Clay Travis, a sports radio host known for his incendiary right-wing views, believes in only two things, "the First Amendment and boobs." And he said so, loudly and proudly, on Brooke Baldwin's CNN show this afternoon.
His remark came during a heated discussion about the Jemele Hill controversy. Hill, a SportsCenter host and woman of color, called President Trump a white supremacist, drawing the ire of White House Press Secretary Sarah Huckabee Sanders, who branded it a "firing offense." Eventually, Trump himself tweeted that ESPN should "apologize for untruth!"
Sanders doubled down at a Friday press briefing, saying, "ESPN has been hypocritical, they should hold anchors to a fair and consistent standard."
Evidently that was the point Travis was attempting to make during his bizarre rant: since ESPN fired Curt Schilling for making anti-trans bathroom comments, it should be consistent and also discipline Hill.
What this has to do with the female anatomy is anyone's guess, but Travis felt the need to say, "I'm a First Amendment absolutist, I believe in only two things completely, the First Amendment and boobs." This came out of nowhere, unnerving Baldwin and prompting her to end the segment early.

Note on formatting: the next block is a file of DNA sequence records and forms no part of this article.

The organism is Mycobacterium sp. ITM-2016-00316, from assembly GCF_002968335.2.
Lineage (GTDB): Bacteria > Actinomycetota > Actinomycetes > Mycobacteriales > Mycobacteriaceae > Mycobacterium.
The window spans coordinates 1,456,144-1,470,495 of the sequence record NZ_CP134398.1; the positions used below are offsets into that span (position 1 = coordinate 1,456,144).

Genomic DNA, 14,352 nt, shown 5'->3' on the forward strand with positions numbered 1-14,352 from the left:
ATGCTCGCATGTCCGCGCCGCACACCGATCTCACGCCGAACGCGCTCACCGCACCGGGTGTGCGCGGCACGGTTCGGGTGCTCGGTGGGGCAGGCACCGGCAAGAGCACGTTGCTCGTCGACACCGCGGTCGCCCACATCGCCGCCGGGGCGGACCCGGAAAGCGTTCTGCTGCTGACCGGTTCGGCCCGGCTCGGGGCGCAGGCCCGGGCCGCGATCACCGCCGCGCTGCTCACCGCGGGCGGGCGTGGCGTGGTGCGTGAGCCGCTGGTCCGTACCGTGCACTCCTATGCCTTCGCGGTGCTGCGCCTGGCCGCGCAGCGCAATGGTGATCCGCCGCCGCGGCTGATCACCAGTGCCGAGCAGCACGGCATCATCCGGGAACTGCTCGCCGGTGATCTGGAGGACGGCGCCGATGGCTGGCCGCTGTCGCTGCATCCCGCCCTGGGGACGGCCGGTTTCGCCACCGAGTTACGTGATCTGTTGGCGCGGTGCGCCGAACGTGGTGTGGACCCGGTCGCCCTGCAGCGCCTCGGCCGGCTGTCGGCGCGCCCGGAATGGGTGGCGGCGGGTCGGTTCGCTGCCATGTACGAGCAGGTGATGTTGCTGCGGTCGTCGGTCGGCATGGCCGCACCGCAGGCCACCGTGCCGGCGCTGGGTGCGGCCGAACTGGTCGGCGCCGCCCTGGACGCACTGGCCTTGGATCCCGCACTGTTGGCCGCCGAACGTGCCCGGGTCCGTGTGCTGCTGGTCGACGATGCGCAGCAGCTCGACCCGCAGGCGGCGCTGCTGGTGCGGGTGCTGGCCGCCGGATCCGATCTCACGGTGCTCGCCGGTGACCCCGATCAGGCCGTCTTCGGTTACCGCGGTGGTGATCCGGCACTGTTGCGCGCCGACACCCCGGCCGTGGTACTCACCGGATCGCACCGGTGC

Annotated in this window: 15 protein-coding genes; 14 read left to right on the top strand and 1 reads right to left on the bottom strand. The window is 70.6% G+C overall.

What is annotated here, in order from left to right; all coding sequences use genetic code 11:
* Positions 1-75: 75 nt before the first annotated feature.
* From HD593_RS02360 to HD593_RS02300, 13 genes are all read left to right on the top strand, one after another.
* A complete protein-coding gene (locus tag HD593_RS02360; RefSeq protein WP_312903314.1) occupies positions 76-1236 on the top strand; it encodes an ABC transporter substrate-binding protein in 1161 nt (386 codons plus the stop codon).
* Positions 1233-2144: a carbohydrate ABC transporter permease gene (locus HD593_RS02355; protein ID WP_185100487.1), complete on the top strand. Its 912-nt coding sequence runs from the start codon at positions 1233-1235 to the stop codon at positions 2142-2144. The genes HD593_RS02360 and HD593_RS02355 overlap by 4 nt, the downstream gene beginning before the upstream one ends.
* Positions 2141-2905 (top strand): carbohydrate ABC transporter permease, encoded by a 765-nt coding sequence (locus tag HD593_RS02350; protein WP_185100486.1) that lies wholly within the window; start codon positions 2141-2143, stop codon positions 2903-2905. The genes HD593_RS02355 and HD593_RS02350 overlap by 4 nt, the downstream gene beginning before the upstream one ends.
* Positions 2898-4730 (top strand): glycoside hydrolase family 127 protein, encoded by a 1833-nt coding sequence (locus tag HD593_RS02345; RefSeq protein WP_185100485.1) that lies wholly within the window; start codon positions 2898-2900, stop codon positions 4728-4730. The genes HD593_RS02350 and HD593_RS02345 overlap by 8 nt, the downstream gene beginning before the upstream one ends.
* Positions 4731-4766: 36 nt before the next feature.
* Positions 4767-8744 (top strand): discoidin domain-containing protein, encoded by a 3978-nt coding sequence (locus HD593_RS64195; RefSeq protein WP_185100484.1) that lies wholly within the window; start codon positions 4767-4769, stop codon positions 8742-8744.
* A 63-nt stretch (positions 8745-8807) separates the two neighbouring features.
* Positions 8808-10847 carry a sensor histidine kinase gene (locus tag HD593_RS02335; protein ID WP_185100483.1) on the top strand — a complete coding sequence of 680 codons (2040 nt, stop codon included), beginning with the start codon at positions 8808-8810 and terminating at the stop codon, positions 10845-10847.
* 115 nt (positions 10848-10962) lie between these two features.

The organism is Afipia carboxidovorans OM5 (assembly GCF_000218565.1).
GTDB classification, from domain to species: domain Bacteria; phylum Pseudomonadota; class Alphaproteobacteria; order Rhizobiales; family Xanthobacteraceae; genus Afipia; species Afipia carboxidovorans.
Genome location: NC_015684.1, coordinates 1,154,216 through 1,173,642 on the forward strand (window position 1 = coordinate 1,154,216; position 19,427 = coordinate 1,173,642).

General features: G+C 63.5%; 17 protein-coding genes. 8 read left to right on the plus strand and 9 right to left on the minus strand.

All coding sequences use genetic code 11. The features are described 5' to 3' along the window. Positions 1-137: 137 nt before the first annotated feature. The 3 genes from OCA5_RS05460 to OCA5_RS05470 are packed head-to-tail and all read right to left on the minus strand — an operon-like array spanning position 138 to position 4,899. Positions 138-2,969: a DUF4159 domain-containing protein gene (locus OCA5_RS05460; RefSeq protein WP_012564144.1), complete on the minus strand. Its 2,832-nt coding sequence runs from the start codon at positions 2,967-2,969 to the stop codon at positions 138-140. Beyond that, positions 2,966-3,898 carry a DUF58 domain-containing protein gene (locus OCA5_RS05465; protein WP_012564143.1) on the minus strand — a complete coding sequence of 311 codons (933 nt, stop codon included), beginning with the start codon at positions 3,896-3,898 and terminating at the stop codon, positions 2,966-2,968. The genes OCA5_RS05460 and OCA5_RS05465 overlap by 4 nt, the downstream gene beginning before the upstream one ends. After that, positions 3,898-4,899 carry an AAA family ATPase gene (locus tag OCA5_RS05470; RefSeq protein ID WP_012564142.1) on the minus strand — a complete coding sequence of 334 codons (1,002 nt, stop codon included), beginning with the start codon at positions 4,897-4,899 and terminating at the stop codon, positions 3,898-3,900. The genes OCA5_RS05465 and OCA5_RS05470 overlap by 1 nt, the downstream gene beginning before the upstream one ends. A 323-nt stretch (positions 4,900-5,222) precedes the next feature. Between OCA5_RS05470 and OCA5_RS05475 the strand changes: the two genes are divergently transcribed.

— Steve Herman (@W7VOA) September 15, 2017
The social media mobs are currently pillorying Travis for his crass comment, and deservedly so. But more people should save some outrage for his actual, substantive remarks, which are wrong.
Travis, Sanders, and Trump all seem to be making the same mistake: the First Amendment does not require ESPN to be politically neutral, or polite, or even-handed. It protects Hill's right to call Trump a white supremacist, and also Travis's right to say "boobs" on television.
It does not protect anyone from whatever social consequences they face. ESPN can punish Schilling for engaging in political speech and reward Hill for doing the same thing. If people don't like this policy, they can turn off SportsCenter. The scary thing would be if the government tried to punish any of the people involved in this strange controversy, which is why it's probably not such a good idea for government mouthpieces to imply a desire to do so.
Otherwise, neither the First Amendment nor boobs are relevant here.